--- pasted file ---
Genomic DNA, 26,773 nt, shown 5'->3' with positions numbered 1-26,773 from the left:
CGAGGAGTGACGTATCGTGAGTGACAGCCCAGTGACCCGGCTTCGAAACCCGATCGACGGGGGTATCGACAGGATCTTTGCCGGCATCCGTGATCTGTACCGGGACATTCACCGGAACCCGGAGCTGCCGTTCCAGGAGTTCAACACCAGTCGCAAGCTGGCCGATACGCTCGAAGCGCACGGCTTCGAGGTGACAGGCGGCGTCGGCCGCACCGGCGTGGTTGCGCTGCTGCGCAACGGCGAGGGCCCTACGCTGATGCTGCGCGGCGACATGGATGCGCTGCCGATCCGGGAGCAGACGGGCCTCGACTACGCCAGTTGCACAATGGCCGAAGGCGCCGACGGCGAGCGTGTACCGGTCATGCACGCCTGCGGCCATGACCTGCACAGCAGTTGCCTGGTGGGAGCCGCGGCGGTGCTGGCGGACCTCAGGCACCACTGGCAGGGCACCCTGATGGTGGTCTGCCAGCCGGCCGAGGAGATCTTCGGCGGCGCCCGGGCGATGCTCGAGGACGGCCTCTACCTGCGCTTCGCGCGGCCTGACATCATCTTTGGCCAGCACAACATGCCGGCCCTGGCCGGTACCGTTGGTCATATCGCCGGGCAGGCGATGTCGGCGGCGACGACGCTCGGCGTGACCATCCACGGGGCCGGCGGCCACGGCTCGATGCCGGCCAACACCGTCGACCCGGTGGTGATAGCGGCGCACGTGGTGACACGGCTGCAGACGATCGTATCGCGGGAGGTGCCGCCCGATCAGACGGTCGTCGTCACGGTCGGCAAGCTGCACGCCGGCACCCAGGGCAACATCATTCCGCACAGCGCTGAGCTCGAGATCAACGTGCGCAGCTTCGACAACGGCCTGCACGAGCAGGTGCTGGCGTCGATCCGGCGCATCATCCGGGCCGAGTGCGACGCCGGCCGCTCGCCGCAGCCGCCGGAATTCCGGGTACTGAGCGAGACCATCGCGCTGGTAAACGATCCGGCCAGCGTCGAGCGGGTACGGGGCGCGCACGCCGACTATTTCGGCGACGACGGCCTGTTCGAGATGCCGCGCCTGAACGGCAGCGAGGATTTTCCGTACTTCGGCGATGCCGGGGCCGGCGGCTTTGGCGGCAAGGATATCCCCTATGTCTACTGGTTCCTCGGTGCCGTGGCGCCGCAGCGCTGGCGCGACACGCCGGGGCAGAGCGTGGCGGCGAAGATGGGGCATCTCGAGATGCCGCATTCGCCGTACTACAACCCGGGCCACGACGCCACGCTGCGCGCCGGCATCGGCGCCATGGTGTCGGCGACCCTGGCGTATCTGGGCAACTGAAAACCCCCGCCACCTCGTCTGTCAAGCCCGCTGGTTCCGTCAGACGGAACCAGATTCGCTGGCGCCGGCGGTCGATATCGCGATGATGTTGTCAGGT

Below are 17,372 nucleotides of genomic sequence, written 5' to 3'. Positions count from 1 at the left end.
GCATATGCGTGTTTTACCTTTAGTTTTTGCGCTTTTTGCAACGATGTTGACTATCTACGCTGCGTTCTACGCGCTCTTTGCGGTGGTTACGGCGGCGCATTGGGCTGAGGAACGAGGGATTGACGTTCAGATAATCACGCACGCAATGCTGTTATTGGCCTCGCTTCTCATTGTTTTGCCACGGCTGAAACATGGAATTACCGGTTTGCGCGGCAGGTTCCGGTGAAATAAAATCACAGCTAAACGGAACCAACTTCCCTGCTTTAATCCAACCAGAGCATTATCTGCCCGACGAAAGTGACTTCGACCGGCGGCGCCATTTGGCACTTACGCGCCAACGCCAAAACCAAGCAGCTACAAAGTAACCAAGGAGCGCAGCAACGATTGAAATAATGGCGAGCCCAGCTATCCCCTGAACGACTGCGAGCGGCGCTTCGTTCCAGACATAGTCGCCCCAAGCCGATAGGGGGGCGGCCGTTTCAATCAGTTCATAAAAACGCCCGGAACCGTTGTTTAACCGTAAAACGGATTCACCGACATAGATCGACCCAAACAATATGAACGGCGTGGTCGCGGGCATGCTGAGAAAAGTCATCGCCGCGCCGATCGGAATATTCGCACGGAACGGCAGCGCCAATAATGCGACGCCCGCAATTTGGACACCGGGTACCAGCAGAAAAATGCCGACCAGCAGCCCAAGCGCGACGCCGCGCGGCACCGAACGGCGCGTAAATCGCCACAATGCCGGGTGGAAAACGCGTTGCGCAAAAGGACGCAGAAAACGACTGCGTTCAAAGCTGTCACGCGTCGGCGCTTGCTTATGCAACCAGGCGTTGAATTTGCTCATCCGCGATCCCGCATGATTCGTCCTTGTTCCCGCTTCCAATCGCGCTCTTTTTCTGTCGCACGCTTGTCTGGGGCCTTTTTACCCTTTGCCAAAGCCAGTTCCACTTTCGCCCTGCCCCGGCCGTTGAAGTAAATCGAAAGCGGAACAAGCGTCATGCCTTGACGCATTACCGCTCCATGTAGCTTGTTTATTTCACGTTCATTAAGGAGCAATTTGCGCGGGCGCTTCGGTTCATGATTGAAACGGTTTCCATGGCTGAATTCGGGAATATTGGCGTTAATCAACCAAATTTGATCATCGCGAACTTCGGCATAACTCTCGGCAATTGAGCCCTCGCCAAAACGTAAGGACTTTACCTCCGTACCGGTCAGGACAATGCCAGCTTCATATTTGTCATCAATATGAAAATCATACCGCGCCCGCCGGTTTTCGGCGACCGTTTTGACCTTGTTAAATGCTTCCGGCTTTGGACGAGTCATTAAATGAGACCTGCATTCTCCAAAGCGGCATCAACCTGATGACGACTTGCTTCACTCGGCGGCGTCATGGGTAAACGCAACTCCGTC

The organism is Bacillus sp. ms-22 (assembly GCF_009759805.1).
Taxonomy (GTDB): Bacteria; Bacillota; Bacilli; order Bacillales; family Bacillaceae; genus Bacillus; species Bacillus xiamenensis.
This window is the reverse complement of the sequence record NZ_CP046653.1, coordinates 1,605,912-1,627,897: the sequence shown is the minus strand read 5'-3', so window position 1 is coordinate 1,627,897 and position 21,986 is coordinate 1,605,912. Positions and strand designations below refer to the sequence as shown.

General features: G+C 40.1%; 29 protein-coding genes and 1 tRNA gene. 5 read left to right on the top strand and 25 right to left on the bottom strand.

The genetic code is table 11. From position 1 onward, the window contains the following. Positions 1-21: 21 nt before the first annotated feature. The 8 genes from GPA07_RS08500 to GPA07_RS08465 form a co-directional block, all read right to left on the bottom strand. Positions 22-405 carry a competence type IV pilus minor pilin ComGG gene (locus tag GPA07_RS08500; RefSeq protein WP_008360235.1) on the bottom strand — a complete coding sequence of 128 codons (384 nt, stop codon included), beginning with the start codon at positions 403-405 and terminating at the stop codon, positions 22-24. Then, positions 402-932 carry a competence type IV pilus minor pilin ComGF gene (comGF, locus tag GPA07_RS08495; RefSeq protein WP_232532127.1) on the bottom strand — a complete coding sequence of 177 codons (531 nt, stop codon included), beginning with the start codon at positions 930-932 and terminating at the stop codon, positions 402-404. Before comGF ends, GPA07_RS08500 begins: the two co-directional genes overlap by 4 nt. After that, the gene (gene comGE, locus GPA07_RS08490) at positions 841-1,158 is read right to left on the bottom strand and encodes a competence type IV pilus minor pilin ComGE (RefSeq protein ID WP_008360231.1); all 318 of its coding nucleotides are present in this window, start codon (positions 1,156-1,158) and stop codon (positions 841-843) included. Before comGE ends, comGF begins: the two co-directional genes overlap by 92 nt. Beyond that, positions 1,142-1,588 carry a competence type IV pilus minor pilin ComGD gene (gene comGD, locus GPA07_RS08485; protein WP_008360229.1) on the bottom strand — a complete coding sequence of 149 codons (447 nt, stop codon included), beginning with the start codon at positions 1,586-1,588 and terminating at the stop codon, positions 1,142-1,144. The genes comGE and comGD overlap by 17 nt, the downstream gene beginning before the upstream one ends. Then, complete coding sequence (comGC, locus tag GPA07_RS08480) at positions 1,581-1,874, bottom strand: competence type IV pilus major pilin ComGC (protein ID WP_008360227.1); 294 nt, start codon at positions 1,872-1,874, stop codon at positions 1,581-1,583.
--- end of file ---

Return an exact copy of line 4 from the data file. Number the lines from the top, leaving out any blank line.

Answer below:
GCATATGCGTGTTTTACCTTTAGTTTTTGCGCTTTTTGCAACGATGTTGACTATCTACGCTGCGTTCTACGCGCTCTTTGCGGTGGTTACGGCGGCGCATTGGGCTGAGGAACGAGGGATTGACGTTCAGATAATCACGCACGCAATGCTGTTATTGGCCTCGCTTCTCATTGTTTTGCCACGGCTGAAACATGGAATTACCGGTTTGCGCGGCAGGTTCCGGTGAAATAAAATCACAGCTAAACGGAACCAACTTCCCTGCTTTAATCCAACCAGAGCATTATCTGCCCGACGAAAGTGACTTCGACCGGCGGCGCCATTTGGCACTTACGCGCCAACGCCAAAACCAAGCAGCTACAAAGTAACCAAGGAGCGCAGCAACGATTGAAATAATGGCGAGCCCAGCTATCCCCTGAACGACTGCGAGCGGCGCTTCGTTCCAGACATAGTCGCCCCAAGCCGATAGGGGGGCGGCCGTTTCAATCAGTTCATAAAAACGCCCGGAACCGTTGTTTAACCGTAAAACGGATTCACCGACATAGATCGACCCAAACAATATGAACGGCGTGGTCGCGGGCATGCTGAGAAAAGTCATCGCCGCGCCGATCGGAATATTCGCACGGAACGGCAGCGCCAATAATGCGACGCCCGCAATTTGGACACCGGGTACCAGCAGAAAAATGCCGACCAGCAGCCCAAGCGCGACGCCGCGCGGCACCGAACGGCGCGTAAATCGCCACAATGCCGGGTGGAAAACGCGTTGCGCAAAAGGACGCAGAAAACGACTGCGTTCAAAGCTGTCACGCGTCGGCGCTTGCTTATGCAACCAGGCGTTGAATTTGCTCATCCGCGATCCCGCATGATTCGTCCTTGTTCCCGCTTCCAATCGCGCTCTTTTTCTGTCGCACGCTTGTCTGGGGCCTTTTTACCCTTTGCCAAAGCCAGTTCCACTTTCGCCCTGCCCCGGCCGTTGAAGTAAATCGAAAGCGGAACAAGCGTCATGCCTTGACGCATTACCGCTCCATGTAGCTTGTTTATTTCACGTTCATTAAGGAGCAATTTGCGCGGGCGCTTCGGTTCATGATTGAAACGGTTTCCATGGCTGAATTCGGGAATATTGGCGTTAATCAACCAAATTTGATCATCGCGAACTTCGGCATAACTCTCGGCAATTGAGCCCTCGCCAAAACGTAAGGACTTTACCTCCGTACCGGTCAGGACAATGCCAGCTTCATATTTGTCATCAATATGAAAATCATACCGCGCCCGCCGGTTTTCGGCGACCGTTTTGACCTTGTTAAATGCTTCCGGCTTTGGACGAGTCATTAAATGAGACCTGCATTCTCCAAAGCGGCATCAACCTGATGACGACTTGCTTCACTCGGCGGCGTCATGGGTAAACGCAACTCCGTC